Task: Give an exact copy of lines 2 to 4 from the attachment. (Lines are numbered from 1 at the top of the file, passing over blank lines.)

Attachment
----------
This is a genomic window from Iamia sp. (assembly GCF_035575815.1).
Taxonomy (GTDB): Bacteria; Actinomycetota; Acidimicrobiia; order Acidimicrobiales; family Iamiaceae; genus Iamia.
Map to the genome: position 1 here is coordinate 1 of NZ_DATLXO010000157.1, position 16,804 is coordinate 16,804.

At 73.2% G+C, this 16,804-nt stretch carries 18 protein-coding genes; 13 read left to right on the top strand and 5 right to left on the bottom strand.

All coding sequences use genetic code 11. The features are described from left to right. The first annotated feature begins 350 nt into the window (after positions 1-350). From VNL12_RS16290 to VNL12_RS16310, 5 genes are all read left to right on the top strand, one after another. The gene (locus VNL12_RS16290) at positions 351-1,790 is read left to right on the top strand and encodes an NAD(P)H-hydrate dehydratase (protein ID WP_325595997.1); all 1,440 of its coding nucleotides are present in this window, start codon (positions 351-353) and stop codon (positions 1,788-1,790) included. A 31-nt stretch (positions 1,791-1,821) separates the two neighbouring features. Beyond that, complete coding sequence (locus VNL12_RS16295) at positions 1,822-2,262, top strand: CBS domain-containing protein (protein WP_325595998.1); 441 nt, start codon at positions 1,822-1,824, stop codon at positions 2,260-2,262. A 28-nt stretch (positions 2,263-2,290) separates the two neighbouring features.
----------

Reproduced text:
Taxonomy (GTDB): Bacteria; Actinomycetota; Acidimicrobiia; order Acidimicrobiales; family Iamiaceae; genus Iamia.
Map to the genome: position 1 here is coordinate 1 of NZ_DATLXO010000157.1, position 16,804 is coordinate 16,804.

At 73.2% G+C, this 16,804-nt stretch carries 18 protein-coding genes; 13 read left to right on the top strand and 5 right to left on the bottom strand.